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Day 12 :: A New Experience Of Prayer
(Excerpt taken and modified from Spiritual Disciplines for the Christian Life by Donald S. Whitney). 

Anyone who has heard the story of George Müller ponders the secret of his effectiveness in prayer. Although some argue for one thing as Müller’s “secret” and others argue for another, I believe we must ultimately attribute his unusually successful prayer life to the sovereignty of God. But if we look for something transferable from his life to ours, my vote goes for something I’ve never heard credited as his “secret.”

"In the spring of 1841, George Müller made a discovery regarding the relationship between meditation and prayer that transformed his spiritual life. He described his new insight this way: Before this time my practice had been, at least for ten years previously, as an habitual thing, to give myself to prayer after having dressed in the morning. Now, I saw that the most important thing was to give myself to the reading of God’s Word, and to meditation on it, that thus my heart might be comforted, encouraged, warned, reproved, instructed; and that thus, by means of the Word of God, whilst meditating on it, my heart might be brought into experimental communion with the Lord. I began therefore to meditate on the New Testament from the beginning, early in the morning.

The first thing I did, after having asked in a few words of the Lord’s blessing upon His precious Word, was to begin to meditate on the Word of God, searching as it were into every verse to get blessing out of it; not for the sake of the public ministry of the Word, not for the sake of preaching on what I had meditated upon, but for the sake of obtaining food for my own soul. The result I have found to be almost invariably this, that after a few minutes my soul has been led to confession, or to thanksgiving, or to intercession, or to supplication; so that, though I did not, as it were, give myself to prayer, but to meditation, yet it turned almost immediately more or less to prayer. When thus I have been for a while making confession or intercession or supplication, or have given thanks, I go on to the next words or verse, turning all, as I go on, into prayer for myself or others, as the Word may lead to it, but still continually keeping before me that food for my own soul is the object of my meditation. The result of this is that there is always a good deal of confession, thanksgiving, supplication,or intercession mingled with my meditation, and that my inner man almost invariably is even sensibly nourished and strengthened, and that by breakfast time, with rare exceptions, I am in a peaceful if not happy state of heart.

The difference, then, between my former practice and my present one is this: formerly, when I rose, I began to pray as soon as possible, and generally spent all my time till breakfast in prayer, or almost all the time. At all events I almost invariably began with prayer. . . . But what was the result? I often spent a quarter of an hour, or half an hour, or even an hour on my knees before being conscious to myself of having derived comfort, encouragement, humbling of soul, etc.; and often, after having suffered much from wandering of mind for the first ten minutes, or quarter of an hour, or even half an hour, I only then really began to pray. I scarcely ever suffer now in this way. For my heart being nourished by the truth, being brought into experimental fellowship with God, I speak to my Father and to my Friend (vile though I am, and unworthy of it) about the things that He has brought before me in His precious Word. It often now astonishes me that I did not sooner see this point. . . . And yet now, since God has taught me this point, it is as plain to me as anything that the first thing the child of God has to do morning by morning is to obtain food for his inner man.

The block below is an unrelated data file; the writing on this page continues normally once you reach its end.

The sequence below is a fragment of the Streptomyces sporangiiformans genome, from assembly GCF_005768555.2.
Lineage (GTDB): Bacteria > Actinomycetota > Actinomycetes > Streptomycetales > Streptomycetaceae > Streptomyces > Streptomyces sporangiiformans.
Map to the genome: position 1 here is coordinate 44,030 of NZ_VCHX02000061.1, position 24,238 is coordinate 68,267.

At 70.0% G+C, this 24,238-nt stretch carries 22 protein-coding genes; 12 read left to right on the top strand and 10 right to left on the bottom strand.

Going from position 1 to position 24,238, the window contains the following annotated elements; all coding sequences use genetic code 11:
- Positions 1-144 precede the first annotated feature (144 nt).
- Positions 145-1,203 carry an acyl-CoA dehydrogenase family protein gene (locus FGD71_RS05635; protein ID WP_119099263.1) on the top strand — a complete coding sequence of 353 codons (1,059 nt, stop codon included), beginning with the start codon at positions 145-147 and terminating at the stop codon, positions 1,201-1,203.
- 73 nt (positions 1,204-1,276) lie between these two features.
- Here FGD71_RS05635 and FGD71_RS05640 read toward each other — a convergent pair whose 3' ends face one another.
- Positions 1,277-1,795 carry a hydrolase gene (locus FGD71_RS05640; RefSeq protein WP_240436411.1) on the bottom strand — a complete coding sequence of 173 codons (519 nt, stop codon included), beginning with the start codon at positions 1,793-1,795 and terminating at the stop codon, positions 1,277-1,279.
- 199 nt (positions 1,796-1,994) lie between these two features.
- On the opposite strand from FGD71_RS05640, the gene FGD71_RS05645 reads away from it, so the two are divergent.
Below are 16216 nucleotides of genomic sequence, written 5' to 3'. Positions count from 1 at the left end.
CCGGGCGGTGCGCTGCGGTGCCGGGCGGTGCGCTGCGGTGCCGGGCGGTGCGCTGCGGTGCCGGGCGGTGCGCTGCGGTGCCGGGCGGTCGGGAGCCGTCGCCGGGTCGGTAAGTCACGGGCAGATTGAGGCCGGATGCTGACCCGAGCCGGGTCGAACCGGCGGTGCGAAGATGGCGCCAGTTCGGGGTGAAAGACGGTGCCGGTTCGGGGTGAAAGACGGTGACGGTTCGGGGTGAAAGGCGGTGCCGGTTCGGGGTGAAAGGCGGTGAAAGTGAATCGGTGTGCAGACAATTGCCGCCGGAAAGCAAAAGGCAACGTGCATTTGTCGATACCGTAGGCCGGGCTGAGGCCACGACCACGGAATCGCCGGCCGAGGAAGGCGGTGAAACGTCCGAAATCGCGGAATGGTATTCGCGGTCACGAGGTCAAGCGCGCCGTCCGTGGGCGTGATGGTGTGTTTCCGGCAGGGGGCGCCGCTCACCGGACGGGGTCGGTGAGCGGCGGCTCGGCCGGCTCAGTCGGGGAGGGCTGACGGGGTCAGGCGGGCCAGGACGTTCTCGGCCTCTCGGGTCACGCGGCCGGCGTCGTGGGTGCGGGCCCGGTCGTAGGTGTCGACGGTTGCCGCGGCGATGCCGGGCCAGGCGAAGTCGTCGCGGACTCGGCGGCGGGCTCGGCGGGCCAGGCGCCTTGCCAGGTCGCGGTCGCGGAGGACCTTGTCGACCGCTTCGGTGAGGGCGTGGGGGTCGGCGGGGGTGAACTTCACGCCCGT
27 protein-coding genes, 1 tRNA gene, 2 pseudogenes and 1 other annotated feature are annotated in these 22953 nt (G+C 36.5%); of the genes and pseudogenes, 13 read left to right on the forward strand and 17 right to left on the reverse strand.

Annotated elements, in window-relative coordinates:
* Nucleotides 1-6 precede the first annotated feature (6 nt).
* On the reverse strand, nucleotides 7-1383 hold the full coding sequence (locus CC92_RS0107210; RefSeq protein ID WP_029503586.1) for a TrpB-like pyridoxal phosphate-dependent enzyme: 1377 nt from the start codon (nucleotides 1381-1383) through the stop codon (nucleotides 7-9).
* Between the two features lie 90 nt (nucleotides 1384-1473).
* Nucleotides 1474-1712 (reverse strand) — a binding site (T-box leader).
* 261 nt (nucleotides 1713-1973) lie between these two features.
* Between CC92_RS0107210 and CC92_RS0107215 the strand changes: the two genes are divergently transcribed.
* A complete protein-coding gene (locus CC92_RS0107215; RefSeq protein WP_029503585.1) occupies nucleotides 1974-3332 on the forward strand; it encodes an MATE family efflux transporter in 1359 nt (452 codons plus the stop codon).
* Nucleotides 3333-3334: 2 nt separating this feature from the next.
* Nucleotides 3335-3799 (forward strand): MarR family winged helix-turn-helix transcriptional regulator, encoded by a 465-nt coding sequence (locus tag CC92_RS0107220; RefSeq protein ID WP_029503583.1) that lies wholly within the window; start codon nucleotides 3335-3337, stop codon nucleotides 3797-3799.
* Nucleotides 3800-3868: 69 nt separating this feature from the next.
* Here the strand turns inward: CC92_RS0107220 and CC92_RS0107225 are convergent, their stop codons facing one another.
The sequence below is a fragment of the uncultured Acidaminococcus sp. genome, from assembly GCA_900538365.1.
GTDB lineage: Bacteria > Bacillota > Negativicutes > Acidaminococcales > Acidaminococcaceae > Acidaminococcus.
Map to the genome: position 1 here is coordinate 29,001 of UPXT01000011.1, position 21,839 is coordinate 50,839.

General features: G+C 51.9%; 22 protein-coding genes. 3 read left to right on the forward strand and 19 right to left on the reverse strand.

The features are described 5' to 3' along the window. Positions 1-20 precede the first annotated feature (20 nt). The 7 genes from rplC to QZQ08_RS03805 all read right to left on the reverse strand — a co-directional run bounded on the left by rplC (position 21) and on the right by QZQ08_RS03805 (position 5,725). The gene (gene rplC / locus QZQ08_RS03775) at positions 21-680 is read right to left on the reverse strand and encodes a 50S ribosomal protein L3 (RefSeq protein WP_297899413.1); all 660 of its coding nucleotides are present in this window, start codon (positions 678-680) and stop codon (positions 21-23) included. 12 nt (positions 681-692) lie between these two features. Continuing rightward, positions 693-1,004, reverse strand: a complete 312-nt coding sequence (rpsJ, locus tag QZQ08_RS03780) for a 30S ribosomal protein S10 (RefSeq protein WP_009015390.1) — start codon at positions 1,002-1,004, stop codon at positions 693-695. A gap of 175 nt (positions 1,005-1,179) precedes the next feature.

Now what is food for the inner man? Not prayer, but the Word of God; and here again, not the simple reading of the Word of God, so that it only passes through our minds, just as water passes through a pipe, but considering what we read, pondering over it and applying it to our hearts. When we pray we speak to God. Now prayer, in order to be continued for any length of time in any other than a formal manner, requires, generally speaking, a measure of strength or godly desire, and the season therefore when this exercise of the soul can be most effectually performed is after the inner man has been nourished by meditation on the Word of God, where we find our Father speaking to us, to encourage us, to comfort us, to instruct us, to humble us, to reprove us. We may therefore profitably meditate with God’s blessing though we are ever so weak spiritually; nay, the weaker we are, the more we need meditation for the strengthening of our inner man. Thus there is far less to be feared from wandering of mind than if we give ourselves to prayer without having had time previously for meditation.

I dwell so particularly on this point because of the immense spiritual profit and refreshment I am conscious of having derived from it myself, and I affectionately and solemnly beseech all my fellow believers to ponder this matter. By the blessing of God, I ascribe to this mode the help and strength which I have had from God to pass in peace through deeper trials, in various ways, than I have ever had before; and having now above fourteen years tried this way, I can most fully, in the fear of God, commend it."

How do we learn to pray? How do we learn to pray like David, the Puritans, and George Müller? We learn to pray by meditating on Scripture, for meditation is the missing link between Bible intake and prayer.


Consider ending your time of devotion by praying through Psalm 19 as outlined above. 

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